New wine for old bottles¶
The following rules appear in Kernighan & Plauger’s The Elements of Programming Style, second edition, NY: McGraw-Hill, 1978.
Write clearly – don’t be too clever.
Say what you mean, simply and directly.
- Use library functions.
- Avoid temporary variables.
- Write clearly – don’t sacrifice clarity for ‘efficiency’.
- Let the machine do the dirty work.
- Replace repetitive expressions by calls to a common function.
- Parenthesize to avoid ambiguity.
- Choose variable names that won’t be confused.
- Avoid the Fortran arithmetic
- Avoid unnecessary branches.
- Use the good features of a language; avoid the bad ones.
- Don’t use conditional branches as a substitute for a logical expression.
Use the ‘telephone test’ for readability.
DO-ENDand indenting to delimit groups of statements.
IF-ELSEto emphasize that only one of two actions is to be performed.
DO-WHILEto emphasize the presence of loops.
- Make your programs read from top to bottom.
IF…ELSE IF…ELSE IF…ELSE …to implement multi-way branches.
- Use the fundamental control flow constructs.
- Write first in an easy-to-understand pseudo-language; then translate into whatever language you have to use.
- Follow each decision as closely as possible with iots associated action.
- Use data arrays to avoid repetitive control sequences.
- Choose a data representation that makes the program simple.
Don’t stop with your first draft.
Modularize. Use subroutines.
- Make the coupling between modules visible.
- Each module should do one thing well.
- Make sure each module hides something.
- Let the data structure the program.
- Don’t patch bad code – rewrite it.
- Write and test a big program in small pieces.
Use recursive procedures for recursively-defined data structures.
Test input for validity and plausibility.
- Make sure input cannot violate the limits of the program.
- Terminate input by end-of-file or marker, not by count.
- Identify bad input; recover if possible.
- Treat end-of-file conditions in a uniform manner.
- Make input easy to prepare and output self-explanatory.
- Use uniform input formats.
- Make input easy to proofread.
- Use freeform input whenever possible.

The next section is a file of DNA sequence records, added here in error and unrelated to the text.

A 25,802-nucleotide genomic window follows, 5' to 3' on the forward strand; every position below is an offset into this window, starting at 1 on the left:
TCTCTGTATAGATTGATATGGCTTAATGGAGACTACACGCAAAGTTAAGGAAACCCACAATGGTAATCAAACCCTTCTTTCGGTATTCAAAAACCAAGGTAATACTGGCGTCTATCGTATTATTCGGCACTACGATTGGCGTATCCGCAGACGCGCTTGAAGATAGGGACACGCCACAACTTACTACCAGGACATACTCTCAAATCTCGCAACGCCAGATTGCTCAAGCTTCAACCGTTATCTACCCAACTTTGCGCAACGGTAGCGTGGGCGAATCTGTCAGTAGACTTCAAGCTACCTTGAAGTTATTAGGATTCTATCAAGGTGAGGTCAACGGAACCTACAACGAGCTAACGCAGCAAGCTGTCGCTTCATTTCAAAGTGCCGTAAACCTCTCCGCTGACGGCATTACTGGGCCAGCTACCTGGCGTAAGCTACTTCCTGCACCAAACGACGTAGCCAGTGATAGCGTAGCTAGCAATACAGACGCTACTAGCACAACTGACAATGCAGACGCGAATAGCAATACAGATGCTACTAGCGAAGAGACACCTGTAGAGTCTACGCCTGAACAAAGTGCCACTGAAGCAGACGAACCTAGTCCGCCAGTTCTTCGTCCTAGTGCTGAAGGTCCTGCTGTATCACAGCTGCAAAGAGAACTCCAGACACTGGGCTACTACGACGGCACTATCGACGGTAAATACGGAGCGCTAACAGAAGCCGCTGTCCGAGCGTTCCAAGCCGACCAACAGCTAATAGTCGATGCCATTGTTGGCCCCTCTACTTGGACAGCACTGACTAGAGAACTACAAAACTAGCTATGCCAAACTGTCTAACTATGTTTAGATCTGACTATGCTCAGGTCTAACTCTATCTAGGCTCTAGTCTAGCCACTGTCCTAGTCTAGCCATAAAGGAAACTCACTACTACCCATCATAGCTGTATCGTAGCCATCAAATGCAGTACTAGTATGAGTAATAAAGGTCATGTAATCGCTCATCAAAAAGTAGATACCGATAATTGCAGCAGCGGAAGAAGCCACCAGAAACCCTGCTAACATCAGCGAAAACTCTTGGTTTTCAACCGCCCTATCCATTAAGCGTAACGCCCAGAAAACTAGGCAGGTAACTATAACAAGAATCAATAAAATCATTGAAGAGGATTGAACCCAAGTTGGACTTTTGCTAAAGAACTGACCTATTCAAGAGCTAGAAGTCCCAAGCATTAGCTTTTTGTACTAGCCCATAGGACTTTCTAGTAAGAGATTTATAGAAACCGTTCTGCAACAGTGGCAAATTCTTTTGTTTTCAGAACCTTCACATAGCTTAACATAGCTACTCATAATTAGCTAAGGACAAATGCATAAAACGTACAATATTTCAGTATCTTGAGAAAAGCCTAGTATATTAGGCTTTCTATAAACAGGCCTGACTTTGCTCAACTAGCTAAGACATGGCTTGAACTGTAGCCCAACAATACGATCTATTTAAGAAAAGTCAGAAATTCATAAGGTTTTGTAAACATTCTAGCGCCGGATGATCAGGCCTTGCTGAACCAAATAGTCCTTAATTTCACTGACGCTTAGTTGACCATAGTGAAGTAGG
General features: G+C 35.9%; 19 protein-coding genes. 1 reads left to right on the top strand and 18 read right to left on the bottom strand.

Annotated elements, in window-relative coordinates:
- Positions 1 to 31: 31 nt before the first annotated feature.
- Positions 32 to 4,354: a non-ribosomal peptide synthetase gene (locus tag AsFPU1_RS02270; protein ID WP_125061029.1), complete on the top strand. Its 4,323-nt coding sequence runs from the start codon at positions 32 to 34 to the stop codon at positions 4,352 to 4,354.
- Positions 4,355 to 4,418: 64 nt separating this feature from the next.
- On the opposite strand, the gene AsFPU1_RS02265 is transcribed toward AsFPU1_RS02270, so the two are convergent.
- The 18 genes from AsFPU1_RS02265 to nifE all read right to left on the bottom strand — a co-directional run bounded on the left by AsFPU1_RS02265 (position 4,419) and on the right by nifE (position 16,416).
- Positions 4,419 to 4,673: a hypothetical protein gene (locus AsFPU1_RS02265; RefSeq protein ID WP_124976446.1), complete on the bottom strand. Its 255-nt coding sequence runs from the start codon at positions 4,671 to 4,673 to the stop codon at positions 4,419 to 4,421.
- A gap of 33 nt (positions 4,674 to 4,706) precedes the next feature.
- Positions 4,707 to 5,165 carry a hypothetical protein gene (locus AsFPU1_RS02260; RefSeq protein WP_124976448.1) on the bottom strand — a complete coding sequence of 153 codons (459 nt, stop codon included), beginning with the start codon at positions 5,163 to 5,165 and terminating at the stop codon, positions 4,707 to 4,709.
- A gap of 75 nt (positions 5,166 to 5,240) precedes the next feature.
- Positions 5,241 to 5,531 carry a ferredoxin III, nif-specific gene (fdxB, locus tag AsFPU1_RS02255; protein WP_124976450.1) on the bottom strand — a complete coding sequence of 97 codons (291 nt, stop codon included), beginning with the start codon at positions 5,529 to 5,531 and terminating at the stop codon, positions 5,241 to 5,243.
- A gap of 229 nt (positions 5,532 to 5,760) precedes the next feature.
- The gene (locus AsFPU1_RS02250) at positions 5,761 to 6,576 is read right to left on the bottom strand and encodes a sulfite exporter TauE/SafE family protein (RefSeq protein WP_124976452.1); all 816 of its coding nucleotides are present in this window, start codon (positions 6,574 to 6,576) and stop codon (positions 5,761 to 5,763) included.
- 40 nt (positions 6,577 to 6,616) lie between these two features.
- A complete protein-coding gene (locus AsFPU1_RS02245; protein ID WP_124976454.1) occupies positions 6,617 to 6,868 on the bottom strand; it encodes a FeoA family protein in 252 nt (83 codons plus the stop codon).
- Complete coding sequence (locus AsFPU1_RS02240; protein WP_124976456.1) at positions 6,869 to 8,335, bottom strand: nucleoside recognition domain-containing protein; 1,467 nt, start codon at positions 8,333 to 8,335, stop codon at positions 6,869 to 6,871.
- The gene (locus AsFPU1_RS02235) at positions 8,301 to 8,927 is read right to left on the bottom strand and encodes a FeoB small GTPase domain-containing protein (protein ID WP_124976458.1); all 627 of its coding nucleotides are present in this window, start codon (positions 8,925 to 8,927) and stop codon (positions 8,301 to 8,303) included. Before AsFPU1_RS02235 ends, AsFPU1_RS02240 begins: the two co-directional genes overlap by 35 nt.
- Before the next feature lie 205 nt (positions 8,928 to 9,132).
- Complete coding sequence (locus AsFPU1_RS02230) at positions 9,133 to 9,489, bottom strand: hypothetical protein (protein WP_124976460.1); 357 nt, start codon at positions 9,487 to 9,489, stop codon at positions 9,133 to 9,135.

- Use self-identifying input. Allow defaults. Echo both on output.
Localize input and output in subroutines.
Make sure all variables are initialized before use.
- Don’t stop at one bug.
- Use debugging compilers.
- Initialize constants with
INITIALattributes; initialize variables with executable code.
- Watch out for off-by-one errors.
- Take care to branch the right way on equality.
- Avoid multiple exits from loops.
- Make sure your code ‘does nothing’ gracefully.
- Test programs at their boundary values.
- Program defensively.
- 10.0 times 0.1 is hardly ever 1.0.
Don’t compare floating-point numbers just for equality.
Make it right before you make it faster.
- Keep it right when you make it faster.
- Make it clear before you make it faster.
- Don’t sacrifice clarity for small gains in ‘efficiency’.
- Let your compiler do the simple optimizations.
- Don’t strain to re-use code; re-organize instead.
- Make sure special cases are truly special.
- Keep it simple to make it faster.
- Don’t diddle code to make it faster – find a better algorithm.
Instrument your programs. Measure before making ‘efficiency’ changes.
Make sure comments and code agree.
- Don’t just echo the code with comments – make every comment count.
- Don’t comment bad code – rewrite it.
- Use variable names that mean something.
- Use statement labels that mean something.
- Format a program to help a reader understand it.
- Indent to show the logical structure of your program.
- Document your data layouts.
- Don’t over-comment.